October 26, 2009 in Writing
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October 26, 2009 · Writing

Treasures from the Trinity College Book Sale

A journey through time courtesy of one of Canada’s best book sales.

Trinity College Book Sale

(Excuse the awful photos. You’re not allowed to bring bags inside and I didn’t feel like carrying around my big camera.)

Trinity College Book Sale

Aren’t fundraising book sales supposed to be folksy affairs with too many tattered copies of The Late, Great Planet Earth? Not Trinity College’s:

It is this country’s – and possibly this continent’s – greatest celebration of the allegedly dead medium known as the printed word. There are some 50,000 books being hawked, ranging from a rare 1884 world atlas selling for $100 to vintage literary paperbacks – Eliot, Hemingway, Richler – selling for pocket change. Nowhere else will you find a table of secondhand theology books assembled by an actual theologian.

How many other book sales get written up by the Globe and Mail? For those who want first crack at the offerings on the first day, they’ll have to stand in line for hours behind veteran collectors and fork over $5 for admission. It’s that hardcore.

To get an idea of how large this event is, last year’s book sale had 100,000 books and raised over $136,000. (Seeing these two stats together should also give you an idea of how good the deals are.) The listing on BookSaleFinder.com (a lovely gem — worth a poke around) gives it the coveted “BIG SALE” label.

When I first came to UofT, this and the other similar book sales on campus were Nirvana. I’d stumble home with piles of books, busting open more than a few backpacks in the process. But when I moved downtown, I became tired of dealing with “stuff” and implemented a zero-input policy for my apartment. This means absolutely no book buying (thankfully the internet is a big place). It’s surprisingly zen.

So why do I keep tempting myself by going to these book sales?

To witness moments like this: Michael Moore sitting next to an early edition of MaCaulay’s History of England:

Trinity College Book Sale

Believe it or not, this is from the “Treasures” room. It’s hallowed ground for collectors — first editions, signed books, and rarities:

Trinity College Book Sale

Trinity College Book Sale

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It’s filled with quirky books that represent different times. Like the glory days of eugenics :

Trinity College Book Sale

Or history books written in the time when Christianity ruled the land:

Trinity College Book Sale

Many of the books are breathtakingly beautiful. Like the cover art for George Orwell’s The English People, a strange book that he requested not to be reprinted. This copy is now in the possession of my friend Rob Duffy):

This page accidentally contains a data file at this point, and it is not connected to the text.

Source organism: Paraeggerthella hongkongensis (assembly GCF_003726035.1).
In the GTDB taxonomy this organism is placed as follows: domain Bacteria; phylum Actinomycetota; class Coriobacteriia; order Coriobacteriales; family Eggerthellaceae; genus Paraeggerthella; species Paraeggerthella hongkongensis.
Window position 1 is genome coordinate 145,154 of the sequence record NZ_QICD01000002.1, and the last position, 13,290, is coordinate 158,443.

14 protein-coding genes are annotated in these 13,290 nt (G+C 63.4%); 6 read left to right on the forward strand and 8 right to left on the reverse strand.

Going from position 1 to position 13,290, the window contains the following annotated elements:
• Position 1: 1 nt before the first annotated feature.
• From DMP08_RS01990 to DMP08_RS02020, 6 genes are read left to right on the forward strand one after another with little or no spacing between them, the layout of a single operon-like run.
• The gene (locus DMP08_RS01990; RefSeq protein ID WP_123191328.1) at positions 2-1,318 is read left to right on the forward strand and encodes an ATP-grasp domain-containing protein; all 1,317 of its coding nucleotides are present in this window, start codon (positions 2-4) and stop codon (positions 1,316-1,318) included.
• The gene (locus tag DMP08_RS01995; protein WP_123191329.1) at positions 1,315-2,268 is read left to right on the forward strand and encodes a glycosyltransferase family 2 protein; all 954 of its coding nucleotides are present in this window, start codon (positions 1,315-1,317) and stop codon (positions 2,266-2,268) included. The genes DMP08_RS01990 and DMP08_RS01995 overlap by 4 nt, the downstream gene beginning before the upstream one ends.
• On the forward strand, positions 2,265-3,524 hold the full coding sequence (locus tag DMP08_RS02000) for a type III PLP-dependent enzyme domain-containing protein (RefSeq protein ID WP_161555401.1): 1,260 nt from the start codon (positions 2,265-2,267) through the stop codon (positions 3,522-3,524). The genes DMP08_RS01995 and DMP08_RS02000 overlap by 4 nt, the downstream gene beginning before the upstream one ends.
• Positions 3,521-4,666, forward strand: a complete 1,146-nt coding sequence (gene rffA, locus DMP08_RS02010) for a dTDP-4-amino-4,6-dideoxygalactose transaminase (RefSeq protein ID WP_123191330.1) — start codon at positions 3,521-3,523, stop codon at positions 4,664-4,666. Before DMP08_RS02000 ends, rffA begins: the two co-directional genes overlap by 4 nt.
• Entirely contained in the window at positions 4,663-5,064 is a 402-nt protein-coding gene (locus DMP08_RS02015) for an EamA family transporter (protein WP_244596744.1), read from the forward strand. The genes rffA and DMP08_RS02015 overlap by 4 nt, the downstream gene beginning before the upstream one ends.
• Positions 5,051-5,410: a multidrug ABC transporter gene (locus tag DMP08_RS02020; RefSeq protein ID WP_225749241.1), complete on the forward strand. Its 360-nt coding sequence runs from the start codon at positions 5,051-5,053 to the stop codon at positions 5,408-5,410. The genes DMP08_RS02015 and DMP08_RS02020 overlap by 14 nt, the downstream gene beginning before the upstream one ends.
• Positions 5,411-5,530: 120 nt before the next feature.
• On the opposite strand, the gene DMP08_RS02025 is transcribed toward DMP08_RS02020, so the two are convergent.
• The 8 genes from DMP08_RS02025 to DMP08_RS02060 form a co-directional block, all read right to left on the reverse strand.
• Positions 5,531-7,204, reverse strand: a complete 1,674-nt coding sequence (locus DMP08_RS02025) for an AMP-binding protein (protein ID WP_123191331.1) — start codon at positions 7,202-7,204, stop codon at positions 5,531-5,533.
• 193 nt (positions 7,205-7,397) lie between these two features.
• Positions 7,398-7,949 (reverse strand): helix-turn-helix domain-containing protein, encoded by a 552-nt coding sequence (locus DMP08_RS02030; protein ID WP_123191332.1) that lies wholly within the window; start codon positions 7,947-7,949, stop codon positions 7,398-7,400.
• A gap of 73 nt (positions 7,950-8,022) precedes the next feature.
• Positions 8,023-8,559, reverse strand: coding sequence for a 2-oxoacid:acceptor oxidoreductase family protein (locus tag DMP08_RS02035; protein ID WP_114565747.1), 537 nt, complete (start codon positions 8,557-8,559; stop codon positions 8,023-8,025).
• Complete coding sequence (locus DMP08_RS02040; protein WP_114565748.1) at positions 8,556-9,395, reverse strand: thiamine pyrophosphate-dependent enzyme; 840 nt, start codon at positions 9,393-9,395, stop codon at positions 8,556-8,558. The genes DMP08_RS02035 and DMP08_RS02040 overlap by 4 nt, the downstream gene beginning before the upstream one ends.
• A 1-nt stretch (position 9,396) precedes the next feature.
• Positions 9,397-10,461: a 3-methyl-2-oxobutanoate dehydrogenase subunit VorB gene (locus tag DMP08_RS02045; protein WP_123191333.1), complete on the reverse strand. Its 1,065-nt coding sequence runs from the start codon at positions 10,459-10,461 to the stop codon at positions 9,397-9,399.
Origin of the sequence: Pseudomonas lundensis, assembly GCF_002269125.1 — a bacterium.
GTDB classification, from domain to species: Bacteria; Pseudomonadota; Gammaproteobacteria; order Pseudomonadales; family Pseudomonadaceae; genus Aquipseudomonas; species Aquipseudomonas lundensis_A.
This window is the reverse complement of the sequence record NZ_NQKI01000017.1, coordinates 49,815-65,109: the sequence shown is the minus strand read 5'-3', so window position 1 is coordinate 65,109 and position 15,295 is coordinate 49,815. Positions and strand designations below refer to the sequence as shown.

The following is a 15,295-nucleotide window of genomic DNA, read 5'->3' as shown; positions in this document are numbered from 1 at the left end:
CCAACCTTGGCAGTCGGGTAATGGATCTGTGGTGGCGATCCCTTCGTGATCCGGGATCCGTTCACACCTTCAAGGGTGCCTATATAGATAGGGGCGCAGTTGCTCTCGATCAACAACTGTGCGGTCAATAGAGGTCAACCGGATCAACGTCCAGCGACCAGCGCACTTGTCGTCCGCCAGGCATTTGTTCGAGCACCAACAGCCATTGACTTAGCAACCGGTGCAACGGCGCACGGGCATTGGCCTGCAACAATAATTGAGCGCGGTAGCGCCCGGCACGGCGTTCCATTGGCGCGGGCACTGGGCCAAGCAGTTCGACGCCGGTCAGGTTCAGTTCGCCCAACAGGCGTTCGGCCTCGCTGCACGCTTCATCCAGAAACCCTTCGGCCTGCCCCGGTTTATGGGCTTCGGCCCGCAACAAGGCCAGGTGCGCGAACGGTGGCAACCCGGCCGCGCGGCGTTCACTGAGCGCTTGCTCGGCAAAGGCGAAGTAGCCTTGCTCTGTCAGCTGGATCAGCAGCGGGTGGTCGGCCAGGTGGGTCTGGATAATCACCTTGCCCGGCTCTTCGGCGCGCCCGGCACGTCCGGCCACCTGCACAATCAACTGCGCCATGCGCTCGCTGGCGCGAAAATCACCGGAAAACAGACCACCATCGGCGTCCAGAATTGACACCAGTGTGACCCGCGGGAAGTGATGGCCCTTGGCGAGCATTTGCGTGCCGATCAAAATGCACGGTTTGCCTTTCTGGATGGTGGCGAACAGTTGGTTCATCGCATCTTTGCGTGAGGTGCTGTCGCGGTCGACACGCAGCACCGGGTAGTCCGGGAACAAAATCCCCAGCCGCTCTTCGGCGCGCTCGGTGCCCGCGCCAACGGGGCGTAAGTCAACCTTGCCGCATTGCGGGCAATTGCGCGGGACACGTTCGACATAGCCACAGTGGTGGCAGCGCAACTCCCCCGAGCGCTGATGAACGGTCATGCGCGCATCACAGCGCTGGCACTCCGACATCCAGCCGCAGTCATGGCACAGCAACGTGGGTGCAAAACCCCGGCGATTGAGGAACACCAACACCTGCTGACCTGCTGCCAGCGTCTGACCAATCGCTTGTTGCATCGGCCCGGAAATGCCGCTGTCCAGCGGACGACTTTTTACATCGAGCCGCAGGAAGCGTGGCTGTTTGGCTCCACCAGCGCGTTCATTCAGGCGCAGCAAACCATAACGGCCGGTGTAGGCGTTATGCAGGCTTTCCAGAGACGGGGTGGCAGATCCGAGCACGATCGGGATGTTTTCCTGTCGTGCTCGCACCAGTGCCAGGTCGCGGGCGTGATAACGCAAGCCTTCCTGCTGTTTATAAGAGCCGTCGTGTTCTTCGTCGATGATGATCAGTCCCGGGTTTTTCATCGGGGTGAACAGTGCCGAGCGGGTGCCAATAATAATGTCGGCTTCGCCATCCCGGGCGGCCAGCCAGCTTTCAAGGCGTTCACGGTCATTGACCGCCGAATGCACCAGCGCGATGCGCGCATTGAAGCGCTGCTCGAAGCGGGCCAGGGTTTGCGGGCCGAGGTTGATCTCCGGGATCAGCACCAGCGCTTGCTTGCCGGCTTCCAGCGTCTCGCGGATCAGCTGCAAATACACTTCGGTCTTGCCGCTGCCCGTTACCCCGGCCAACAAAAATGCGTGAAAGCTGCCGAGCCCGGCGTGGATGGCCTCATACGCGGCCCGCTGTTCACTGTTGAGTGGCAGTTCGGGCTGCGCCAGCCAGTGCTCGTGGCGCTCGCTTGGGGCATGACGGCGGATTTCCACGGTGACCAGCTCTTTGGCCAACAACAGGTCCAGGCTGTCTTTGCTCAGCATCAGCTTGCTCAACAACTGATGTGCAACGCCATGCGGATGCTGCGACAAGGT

Trinity College Book Sale

Or the beautiful gold foil printing on the cover of this otherwise crazy book about spiritual warfare written by one of the prophets of the Sevent-day Adventist Church, Ellen White:

Trinity College Book Sale

How about $45 for a dozen pages worth of utterances from UofT royalty, Harold Innis. Here’s what Marshall McLuhan, also UofT royalty, had to say about Innis:

His intellectual disciple and university colleague, Marshall McLuhan, lamented Innis’s premature death as a disastrous loss for human understanding. McLuhan wrote: “I am pleased to think of my own book The Gutenberg Galaxy as a footnote to the observations of Innis on the subject of the psychic and social consequences, first of writing then of printing.”

Trinity College Book Sale

I spotted a pair of first editions of these classic novels (hang on to your Stephen King books, folks):

Trinity College Book Sale

Trinity College Book Sale

To the main room! The first picture in this post shows the space. This is where the plebs browse for middlebrow non-fiction. UofT dignitaries of yore stare down at you while you browse:

Trinity College Book Sale

When asked where the US history section was, a volunteer unsarcastically directed us here (note the section’s name):

Trinity College Book Sale

I read The Dark Side of Camelot almost cover-to-cover in one of those beautiful corner windows on a top floor of Robarts Library. Investigative journalist Seymour Hersh shatters most of the sacred myths of the Kennedy era. I tried to force it on my friend Rob Duffy — a huge Kennedy fan — but he flat-out refused to give up his illusions. I secretly told his girlfriend Emily to buy it for his birthday:

Trinity College Book Sale

A frustrated conservative ridding themselves of all their McCain artifacts?

Trinity College Book Sale

Some volunteer probably thought they were being clever for using an oversized $1000 bill to mark the Business section:

Trinity College Book Sale

The one thing that shocks me is how much alcohol Trinity alums seem to consume. The books are all transported in these boxes:

Trinity College Book Sale

All in all, a wonderful afternoon of journeying through times of old. And I even managed to emerge without purchasing a single book.

 

This entry was written by Andrew Louis on October 26, 2009 and posted in Writing. It's tagged with , , , .